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Inclusive Finance

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Jemaica Sanota

on 7 February 2014

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Transcript of Inclusive Finance

Micro-agri loans will not require the usual collateral's that banks ask of their clients. Depending on the bank, farmers could present unconventional collateral substitutes such as their farm animals or crops.
Farmers who apply for loans as a group can use “peer pressure” or “peer support” as their collateral or they could ask their colleagues to be their co-makers.
Geographically, our land area is 30 million hectares, 47 percent of which is agricultural.
BSP issue Circular No. 680 allowing all banks in the country to offer micro-agri loans for farmers.
According to Department of Agriculture (DA),
Micro-agri loans requirements?
Hope for our farmers
Inclusive Finance
The country’s population is predominantly rural (70 percent of the total) and two thirds of this population depends on farming for their livelihood.
In terms of employment, about one half of the labor force in engage in agricultural lands.
Majority of the farms in the country are small ones.
The farmers would be allowed to borrow up to P150,000, with the bank requiring them to pay their loan on a regular (weekly, semi-monthly or monthly) basis.
As of October 2009, a total of 16,898 borrowers have benefited from micro-agri loan disbursements amounting to PhP 487 million.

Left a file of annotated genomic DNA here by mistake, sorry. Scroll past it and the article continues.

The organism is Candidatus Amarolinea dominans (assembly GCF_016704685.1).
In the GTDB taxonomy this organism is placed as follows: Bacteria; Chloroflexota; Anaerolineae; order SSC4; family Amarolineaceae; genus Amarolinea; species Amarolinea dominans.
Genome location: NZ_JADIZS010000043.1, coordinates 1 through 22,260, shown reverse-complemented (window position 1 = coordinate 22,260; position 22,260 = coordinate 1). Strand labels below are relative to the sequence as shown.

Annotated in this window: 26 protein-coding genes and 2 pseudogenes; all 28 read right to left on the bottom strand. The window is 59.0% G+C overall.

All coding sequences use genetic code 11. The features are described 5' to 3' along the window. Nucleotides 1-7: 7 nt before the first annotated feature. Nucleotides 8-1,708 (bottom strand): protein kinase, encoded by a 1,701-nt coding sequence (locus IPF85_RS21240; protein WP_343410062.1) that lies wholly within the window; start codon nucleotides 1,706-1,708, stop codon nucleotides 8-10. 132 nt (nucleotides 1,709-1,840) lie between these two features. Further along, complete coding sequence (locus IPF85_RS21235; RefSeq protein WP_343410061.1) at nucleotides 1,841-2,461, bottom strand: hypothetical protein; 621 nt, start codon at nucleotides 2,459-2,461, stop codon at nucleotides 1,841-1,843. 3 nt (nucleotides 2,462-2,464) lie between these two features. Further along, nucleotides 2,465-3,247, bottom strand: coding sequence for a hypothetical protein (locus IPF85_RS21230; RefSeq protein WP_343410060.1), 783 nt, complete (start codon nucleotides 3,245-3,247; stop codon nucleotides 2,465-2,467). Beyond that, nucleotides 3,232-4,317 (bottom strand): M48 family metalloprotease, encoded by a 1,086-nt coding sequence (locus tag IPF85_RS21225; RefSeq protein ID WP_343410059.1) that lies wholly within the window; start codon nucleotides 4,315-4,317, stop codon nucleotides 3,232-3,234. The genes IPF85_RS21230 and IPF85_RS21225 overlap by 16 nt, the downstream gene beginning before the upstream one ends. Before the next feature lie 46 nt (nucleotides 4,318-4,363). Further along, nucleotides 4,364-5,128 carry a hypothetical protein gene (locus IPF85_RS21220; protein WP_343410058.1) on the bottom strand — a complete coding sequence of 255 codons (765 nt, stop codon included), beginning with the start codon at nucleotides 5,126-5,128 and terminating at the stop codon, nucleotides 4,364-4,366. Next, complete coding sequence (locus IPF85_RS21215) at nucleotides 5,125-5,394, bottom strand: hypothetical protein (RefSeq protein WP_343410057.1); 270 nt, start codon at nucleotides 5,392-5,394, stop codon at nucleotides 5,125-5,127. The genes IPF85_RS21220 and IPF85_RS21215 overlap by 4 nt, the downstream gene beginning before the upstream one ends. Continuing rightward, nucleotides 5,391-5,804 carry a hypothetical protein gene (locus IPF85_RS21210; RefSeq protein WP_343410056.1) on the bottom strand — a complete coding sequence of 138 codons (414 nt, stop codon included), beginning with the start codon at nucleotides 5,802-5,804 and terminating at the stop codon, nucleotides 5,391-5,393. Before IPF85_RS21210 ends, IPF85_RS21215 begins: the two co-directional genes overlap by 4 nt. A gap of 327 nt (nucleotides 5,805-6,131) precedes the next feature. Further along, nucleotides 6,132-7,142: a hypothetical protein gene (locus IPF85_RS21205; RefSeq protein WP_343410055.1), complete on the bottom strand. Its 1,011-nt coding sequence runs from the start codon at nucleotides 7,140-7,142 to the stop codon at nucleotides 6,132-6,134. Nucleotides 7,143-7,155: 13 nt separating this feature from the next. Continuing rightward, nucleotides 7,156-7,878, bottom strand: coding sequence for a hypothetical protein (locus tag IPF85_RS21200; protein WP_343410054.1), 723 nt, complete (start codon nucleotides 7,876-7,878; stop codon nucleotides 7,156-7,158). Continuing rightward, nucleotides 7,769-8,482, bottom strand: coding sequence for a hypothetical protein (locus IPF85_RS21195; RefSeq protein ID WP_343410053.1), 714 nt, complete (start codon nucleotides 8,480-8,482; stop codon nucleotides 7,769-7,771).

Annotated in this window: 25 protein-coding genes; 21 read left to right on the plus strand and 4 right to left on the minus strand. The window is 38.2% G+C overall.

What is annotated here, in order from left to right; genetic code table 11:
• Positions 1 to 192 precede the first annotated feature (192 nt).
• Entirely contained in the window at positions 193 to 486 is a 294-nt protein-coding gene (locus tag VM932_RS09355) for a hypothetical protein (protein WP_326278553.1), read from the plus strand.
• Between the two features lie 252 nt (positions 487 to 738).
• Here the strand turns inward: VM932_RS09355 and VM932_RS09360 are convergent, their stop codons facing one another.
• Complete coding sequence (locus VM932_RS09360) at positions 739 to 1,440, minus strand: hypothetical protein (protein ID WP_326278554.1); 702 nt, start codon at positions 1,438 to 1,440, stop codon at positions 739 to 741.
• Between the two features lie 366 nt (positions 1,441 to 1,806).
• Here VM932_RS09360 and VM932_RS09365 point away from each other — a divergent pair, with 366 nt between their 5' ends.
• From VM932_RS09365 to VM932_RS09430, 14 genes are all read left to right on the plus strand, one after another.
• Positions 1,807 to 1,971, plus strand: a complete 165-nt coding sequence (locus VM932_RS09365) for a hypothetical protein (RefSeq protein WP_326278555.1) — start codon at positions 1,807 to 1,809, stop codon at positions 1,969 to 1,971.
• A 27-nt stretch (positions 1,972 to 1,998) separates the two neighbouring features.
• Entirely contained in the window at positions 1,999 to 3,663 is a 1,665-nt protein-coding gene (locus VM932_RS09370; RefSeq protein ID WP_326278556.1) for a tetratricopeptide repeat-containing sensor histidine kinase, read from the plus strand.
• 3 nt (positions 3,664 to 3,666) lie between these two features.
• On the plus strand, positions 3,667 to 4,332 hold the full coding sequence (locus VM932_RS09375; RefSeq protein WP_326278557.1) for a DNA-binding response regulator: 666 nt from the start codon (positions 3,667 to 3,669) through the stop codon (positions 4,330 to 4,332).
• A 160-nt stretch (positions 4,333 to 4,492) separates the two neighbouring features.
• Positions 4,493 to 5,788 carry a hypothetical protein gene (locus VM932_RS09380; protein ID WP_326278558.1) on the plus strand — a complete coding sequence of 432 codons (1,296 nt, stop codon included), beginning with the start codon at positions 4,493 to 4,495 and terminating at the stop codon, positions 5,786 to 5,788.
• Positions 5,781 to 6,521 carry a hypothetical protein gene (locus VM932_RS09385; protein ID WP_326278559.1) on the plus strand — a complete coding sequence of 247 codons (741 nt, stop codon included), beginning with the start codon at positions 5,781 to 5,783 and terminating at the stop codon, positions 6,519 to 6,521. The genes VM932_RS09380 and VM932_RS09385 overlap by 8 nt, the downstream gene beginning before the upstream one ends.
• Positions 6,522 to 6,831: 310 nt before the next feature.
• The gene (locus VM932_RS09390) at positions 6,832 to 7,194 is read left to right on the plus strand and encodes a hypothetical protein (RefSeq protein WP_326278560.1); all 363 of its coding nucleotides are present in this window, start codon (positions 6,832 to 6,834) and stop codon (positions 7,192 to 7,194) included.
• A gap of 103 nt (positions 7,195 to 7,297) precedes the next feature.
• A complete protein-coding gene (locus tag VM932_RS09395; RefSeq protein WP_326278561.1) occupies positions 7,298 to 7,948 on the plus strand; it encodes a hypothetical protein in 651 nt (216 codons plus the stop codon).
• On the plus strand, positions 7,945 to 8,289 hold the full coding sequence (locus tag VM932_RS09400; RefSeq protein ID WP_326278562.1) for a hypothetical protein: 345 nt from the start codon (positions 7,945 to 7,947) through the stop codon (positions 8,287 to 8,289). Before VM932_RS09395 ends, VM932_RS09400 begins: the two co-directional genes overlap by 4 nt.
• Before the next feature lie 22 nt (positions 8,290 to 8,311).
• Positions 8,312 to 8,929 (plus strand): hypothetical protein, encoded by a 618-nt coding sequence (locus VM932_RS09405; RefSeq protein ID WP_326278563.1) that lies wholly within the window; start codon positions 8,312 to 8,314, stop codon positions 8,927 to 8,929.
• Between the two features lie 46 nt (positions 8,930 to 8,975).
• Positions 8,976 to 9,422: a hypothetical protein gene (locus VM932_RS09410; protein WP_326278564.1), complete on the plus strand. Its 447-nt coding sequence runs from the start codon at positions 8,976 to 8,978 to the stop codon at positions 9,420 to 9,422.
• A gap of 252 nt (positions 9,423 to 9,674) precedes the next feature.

BSP Aids OFW Evacuees from Libya
The establishment of the
Currency Exchange Facility
is in line with the government’s efforts to assists the OFWs who were displaced by the conflict in Libya
Early 2011 conflict in Libya…
Returning Filipino workers were given seven banking days – from the date of their arrival or from the date of the issuance of the BSP Memorandum to all agent banks on the implementation of the Currency Exchange Facility – to exchange their Libyan dinar peso.
Farmers should have a good track record or multiple income-generation activities (aside from farming) to mitigate the risks of non-payment. Their farm activities should also have been at least two years in operation at the time of the loan.
February 15, 2011. – October 23, 2011.
Overthrow of Gaddafi government
The MB of BSP approved the opening of a special Currency Exchange Facility that enable OFW’s returning from Libya to exchange Libyan for Philippine peso.
Under the facility, each Filipino worker returning from Libya was allowed to exchange up to a minimum of P10,000 equivalent of Libyan dinars with the BSP, its regional offices and branches, or with any authorized agent bank (AAB)
Returning Filipino workers from Libya were asked to fill out a BSP Currency Exchange Facility Conversion Slip, which contains complete personal info on the OFW as well as his departure (from the Philippines) and arrival details.
The BSP set the exchange rate which was posted daily in the BSP Reference Exchange Rate Bulletin.
The BSP had previously created similar special currency exchange facilities during the past emergency situations in the Middle East.

Currency Exchange Facility
was established in the 1990’s during the first Iraq war. Each returning OFW was allowed to exchange any or a combination of Kuwaiti
, Iraqi , Saudi , and Bahrain
for up to a total of P5,000.
special facility was created in 2003 with the eruption of the second Iraq conflict. Returning Filipino workers from Kuwait, Iran, Israel, and Turkey were allowed to exchange a total of P10,000 of any or a combination of Kuwaiti , Iraqi ,
Israel , and Turkish .
In 2006, returning OFWs, from Lebanon affected by the Israel-Hezbollah conflict were allowed to exchange the approximate equivalent of Lebanese 300,000.
Currency Exchange Facility
Full transcript